Cindy Carey, Ph.D., of the University of Colorado at Boulder led meeting participants through a discussion of what is known about Bd, what still needs to be learned about it (research priorities), and what tools need to be developed and shared in order to empower interested organizations and individuals to minimize the spread and impact of this highly invasive fungus. Examples of items in that “tool kit” include: fact sheets and other education materials, standard protocols for treatment and surveillance, a certification process for Bd-free amphibians, facilities for rearing high-risk amphibians, and more laboratories and funds to test for Bd.
Participants focused on developing conservation plans for Bd-infected amphibian populations, creating a standardized protocol for limiting the spread of Bd through field-based activities, reducing the spread of Bd through fisheries management practices, initiating a unified Bd mapping project and launching the “Bd-Free ‘Phibs” education campaign. The latter is particularly important to amphibian hobbyists.
Recognizing that amphibians are increasingly valued as companion animals and that the amphibian trade can serve as a vector of Bd, the Pet Industry Joint Advisory Council used the conference as an opportunity to launch the Bd-Free ‘Phibs campaign. The initiative is designed to educate the pet industry and others maintaining captive amphibians on the problems posed by Bd, and husbandry practices that can be employed to reduce its spread and impact. Bd-Free ‘Phibs is the only education campaign worldwide explicitly focused on Bd.
Conference participants responded enthusiastically to the campaign. They purchased approximately 100 T-shirts and pledged to become partners in program implementation. For example, representatives from the San Diego Zoo and PetSmart will work with campaign partners to develop standard quarantine, testing, disinfection and treatment protocols.
Donald Schultz of T-Rex Products was among those who attended the conference. “We are living in frightening times,” he said. “Amphibian decline and extinctions are becoming commonplace and increasing in frequency. Bd research and education need to be a priority for everyone, from the hobbyist to the breeder to scientists and the public at large. We should all be committed and proactive in these initiatives.”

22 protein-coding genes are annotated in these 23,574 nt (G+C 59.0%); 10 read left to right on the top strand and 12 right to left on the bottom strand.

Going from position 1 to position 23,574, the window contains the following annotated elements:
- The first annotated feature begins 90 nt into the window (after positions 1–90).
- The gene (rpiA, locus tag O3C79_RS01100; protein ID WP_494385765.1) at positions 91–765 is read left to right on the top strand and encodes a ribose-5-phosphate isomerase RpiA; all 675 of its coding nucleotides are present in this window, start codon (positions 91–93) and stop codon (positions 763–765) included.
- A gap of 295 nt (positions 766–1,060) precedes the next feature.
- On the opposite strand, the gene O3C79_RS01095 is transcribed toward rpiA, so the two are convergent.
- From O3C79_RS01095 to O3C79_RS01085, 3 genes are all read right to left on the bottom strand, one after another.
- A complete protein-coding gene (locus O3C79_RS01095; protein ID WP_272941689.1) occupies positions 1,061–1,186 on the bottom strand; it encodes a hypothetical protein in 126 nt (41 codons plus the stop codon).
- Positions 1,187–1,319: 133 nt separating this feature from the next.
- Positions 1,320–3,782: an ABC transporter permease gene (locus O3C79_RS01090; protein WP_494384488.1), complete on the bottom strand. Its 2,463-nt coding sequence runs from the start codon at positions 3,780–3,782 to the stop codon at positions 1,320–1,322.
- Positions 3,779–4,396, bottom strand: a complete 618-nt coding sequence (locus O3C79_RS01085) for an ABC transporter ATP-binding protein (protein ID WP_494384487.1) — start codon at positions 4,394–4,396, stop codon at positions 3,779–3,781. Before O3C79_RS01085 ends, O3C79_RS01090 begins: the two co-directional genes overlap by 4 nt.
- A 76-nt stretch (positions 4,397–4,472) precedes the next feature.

10 “Bd” Facts
1. Batrachochytrium dendrobatidis is a major cause of many amphibian population declines and species extinctions
2. Bd’s impact varies according to amphibian species, Bd strain and life stage, and geographic location (influenced in part by temperature and humidity).
3. Bd generally kills post-metamorphic frogs and toads. Infection in tadpoles is limited to their oral discs and is usually not lethal.
4. Widespread around the world, Bd is still spreading geographically and among various amphibian species.
5. Many amphibian species can get Bd infections, but some are more susceptible than others. They will die unless treated.
6. Amphibians resistant to Bd may still carry and transmit the disease with or without direct contact.
7. The zoospore, a roundish spore that moves by means of taillike flagella, is the life stage of Bd that causes the skin infection. It can persist in the environment and in amphibian terrariums.
8. Bd can be readily identified in the laboratory, and its entire genetic sequence is known. The strains of Bd around the world are closely related.
9. No vaccines are available for Bd, but under captive conditions some adult amphibians can be treated.
10. Any intentional or unintentional process that moves amphibians can contribute to the spread of Bd and other amphibian diseases. These include bait, pet, food and biological supply trades; fisheries work; zoo and university activities; and even conservation efforts.
How You Can Help
1. Spread the word, not the fungus. Learn more about Batrachochytrium dendrobatidis and how to prevent its spread by going to ReptileChannel.com.
2. If you purchase, maintain or sell amphibians, do your best to ensure that they are Bd-free.
3. Never release unwanted captive amphibians into the wild and actively discourage others from doing so.
4. Make a financial donation to the “Bd-Free ‘Phibs” campaign. Contact Jamie K. Reaser, PIJAC senior science and policy advisor, at firstname.lastname@example.org.
5. Purchase Bd-Free ‘Phibs T-shirts by visiting the PIJAC store at www.pijac.org.
6. If you have amphibians tested for Bd, send the results to the mapping project, and write an account for the journal Herpetological Review. Contact Dede Olson at email@example.com.
For more about Amphibian Chytrid Fungus, click here.